34 Cortaderia selloanaCommon Names: pampas grass Family: Poaceae (grass Family)
Impressive size, graceful aspect, durable toughness, and spectacular flowers all combine to make pampas grass one of the most recognized plants in the landscape. The leaves are narrow, 1/2 to 3/4 in (1.3-1.9 cm) wide, and up to 10 ft (3 m) long. They are arranged in dense fountain-like clumps that are up to 12 ft (3.7 m) high and 6 ft (1.8 m) wide. The real show starts in midsummer when the flowers, spectacular 1 ft (0.3 m) tall white plumes, suddenly erupt above the foliage. The show continues well into winter as the feathery plumes persist and the foliage turns golden brown when touched by frost and cold weather (see photo below). When using the species you'll probably want to select female plants as they have prettier flowers - the males' are thinner, more elongated and not as full. This garden beauty commands attention wherever it is used.
Many varieties of pampas grass are available for use in the landscape. There are dwarf varieties (C. selloana 'Pumila') that are perfect for smaller spaces. Others have pastel colored flowers, while others provide an assortment of leaf variegations ('Silver Stripe', 'Gold Band').
Pampas grass, Cortaderia selloana, is native to the South American countries of Chile, Brazil and Argentina. This grass acquired its common name from that of Argentina's grasslands which are called the pampas. This grand green goliath is grown around the world and just might be the most popular of all ornamental grass species.
CultureLike many plants, pampas grass prefers fertile well-drained loamy soils. It is a survivor however, and will tolerate everything from poor, dry, sandy soils to heavy, damp clays. It will even tolerate flooding and wet soils if not persistent. Expect slow growth and scraggly looks when grown under extreme conditions. Light: Give pampas grass full sun. Will also grow in light shade. Moisture: Provide occasional water during times of drought to keep plant looking good. Very drought tolerant. Hardiness: USDA Zones 8 - 10. Some cultivars are hardier and extend the range northward. Propagation: By division (which is a huge chore!)in spring or fall Seed is occasionally available for the species but the selected varieties must be propagated by division to preserve their unique characteristics.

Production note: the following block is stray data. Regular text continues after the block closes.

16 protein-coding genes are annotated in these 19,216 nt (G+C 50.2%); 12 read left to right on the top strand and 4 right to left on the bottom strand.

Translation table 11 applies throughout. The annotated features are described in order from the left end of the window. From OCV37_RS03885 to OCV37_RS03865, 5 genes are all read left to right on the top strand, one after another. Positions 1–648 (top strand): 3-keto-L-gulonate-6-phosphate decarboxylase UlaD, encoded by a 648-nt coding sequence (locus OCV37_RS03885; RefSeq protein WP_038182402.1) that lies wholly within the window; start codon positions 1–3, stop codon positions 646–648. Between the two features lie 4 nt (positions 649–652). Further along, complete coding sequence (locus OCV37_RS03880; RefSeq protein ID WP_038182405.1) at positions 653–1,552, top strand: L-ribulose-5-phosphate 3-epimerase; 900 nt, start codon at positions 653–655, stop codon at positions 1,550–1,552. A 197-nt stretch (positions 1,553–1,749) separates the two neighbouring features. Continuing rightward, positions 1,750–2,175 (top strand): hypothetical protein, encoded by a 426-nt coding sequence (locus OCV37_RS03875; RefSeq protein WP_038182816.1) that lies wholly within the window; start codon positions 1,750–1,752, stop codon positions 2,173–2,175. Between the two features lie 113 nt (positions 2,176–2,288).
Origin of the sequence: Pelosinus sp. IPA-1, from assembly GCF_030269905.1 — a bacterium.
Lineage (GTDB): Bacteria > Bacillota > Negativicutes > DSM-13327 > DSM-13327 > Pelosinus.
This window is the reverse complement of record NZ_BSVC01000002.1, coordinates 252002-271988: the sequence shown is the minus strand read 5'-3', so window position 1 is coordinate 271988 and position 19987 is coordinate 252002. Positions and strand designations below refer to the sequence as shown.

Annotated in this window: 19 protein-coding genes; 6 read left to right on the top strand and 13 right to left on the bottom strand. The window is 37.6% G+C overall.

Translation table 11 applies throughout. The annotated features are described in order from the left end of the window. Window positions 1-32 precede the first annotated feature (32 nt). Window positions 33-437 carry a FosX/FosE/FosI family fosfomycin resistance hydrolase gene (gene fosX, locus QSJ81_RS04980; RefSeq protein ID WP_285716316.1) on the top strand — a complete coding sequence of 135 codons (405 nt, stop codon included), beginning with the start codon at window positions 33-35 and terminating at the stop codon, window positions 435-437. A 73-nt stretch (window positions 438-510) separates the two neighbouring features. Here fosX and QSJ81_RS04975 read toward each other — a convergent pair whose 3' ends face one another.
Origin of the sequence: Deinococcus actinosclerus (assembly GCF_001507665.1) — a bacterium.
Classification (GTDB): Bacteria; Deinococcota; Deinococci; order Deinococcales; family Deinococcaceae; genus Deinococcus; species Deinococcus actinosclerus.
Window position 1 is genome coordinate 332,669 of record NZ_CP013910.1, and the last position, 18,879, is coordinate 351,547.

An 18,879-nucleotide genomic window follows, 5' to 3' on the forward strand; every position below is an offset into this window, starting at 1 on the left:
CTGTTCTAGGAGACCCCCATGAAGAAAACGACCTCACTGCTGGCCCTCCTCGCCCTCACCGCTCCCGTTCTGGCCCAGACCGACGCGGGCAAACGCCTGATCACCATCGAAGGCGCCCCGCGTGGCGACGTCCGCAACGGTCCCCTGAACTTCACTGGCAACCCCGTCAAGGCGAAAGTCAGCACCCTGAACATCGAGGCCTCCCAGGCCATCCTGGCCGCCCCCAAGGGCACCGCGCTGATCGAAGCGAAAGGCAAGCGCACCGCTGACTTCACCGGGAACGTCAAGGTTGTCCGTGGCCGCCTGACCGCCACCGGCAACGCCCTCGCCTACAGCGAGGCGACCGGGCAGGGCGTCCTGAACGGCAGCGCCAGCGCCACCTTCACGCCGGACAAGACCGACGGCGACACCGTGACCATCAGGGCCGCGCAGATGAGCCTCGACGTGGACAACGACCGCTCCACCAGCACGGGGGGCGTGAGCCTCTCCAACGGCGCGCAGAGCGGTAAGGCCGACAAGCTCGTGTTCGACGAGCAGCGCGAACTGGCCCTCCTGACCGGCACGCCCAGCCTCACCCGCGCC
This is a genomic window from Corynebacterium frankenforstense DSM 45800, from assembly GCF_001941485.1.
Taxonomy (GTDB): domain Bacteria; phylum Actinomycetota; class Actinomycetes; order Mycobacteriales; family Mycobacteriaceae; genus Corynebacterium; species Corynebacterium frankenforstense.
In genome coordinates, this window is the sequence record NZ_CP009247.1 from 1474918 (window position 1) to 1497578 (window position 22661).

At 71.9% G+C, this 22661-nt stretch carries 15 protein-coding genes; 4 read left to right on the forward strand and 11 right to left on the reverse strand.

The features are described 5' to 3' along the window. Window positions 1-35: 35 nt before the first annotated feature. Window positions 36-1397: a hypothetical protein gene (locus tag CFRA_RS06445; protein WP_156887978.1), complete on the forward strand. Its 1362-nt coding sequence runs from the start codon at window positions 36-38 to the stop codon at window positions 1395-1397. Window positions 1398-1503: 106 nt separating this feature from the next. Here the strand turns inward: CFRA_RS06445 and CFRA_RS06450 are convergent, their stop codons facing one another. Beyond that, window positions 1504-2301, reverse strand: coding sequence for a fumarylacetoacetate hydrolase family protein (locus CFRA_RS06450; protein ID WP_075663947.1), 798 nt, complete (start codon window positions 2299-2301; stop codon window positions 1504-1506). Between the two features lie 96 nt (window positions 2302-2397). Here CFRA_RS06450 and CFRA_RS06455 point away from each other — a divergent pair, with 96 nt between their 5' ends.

Pampas grass has long been a popular lawn highlight in the south where it looks great alone or arranged in groups of several clumps. Because it is inexpensive and fast growing it also makes a great screen for hiding unsightly views. Pampas grass is armed with razor sharp leaves. Planted in a hedge, it makes a formidable barrier. It looks great used with palms, pines and other grasses. The flowers become even more dramatic when grown in front of dark backgrounds, such as juniper trees, Leyland cypress or podocarpus.
Tough, beautiful and inexpensive, pampas grass has everything going for it. A plant can be purchased for a few dollars at a garden center, stuck in the ground, given minimal care, and within a year or two it will be transformed into a striking specimen. For dried arrangements there is nothing better than the beautiful plumes of pampas grass. Cut the plumes as soon as possible after they blossom for more durable dried specimens.
Dried plumes, dyed flamboyant colors and often sprinkled with glitter, can be purchased at better discount and souvenir stores throughout the country - especially in areas frequented by tourists. Always in good taste, these can be used fearlessly in even the most sophisticated interior designs. So versatile are these prodigious plumes that no matter what color you select rest assured they will combine effectively with pink flamingos, Elvis-on-black-velvet art and lava lamps.
Due to the sharp leaf edges do not use pampas grass near walkways, swimming pools, benches, play areas, etc. Even light brushes with the leaves can result in cuts that have a tendency to become inflamed - wash immediately and apply antibiotic salve.
Pampa grass is highly invasive in certain dry frost free climates like California where it invades natural habitats and displaces native species. In these environments pampas grass must not be planted and existing plants removed if possible. Also beware of related species sometimes sold as "purple pampas grass" (C. jubata) which is also invasive.
Jack Scheper 10/3/98; updated 11/27/99, 8/24/01, 8/30/01, 6/3/03, 8/26/05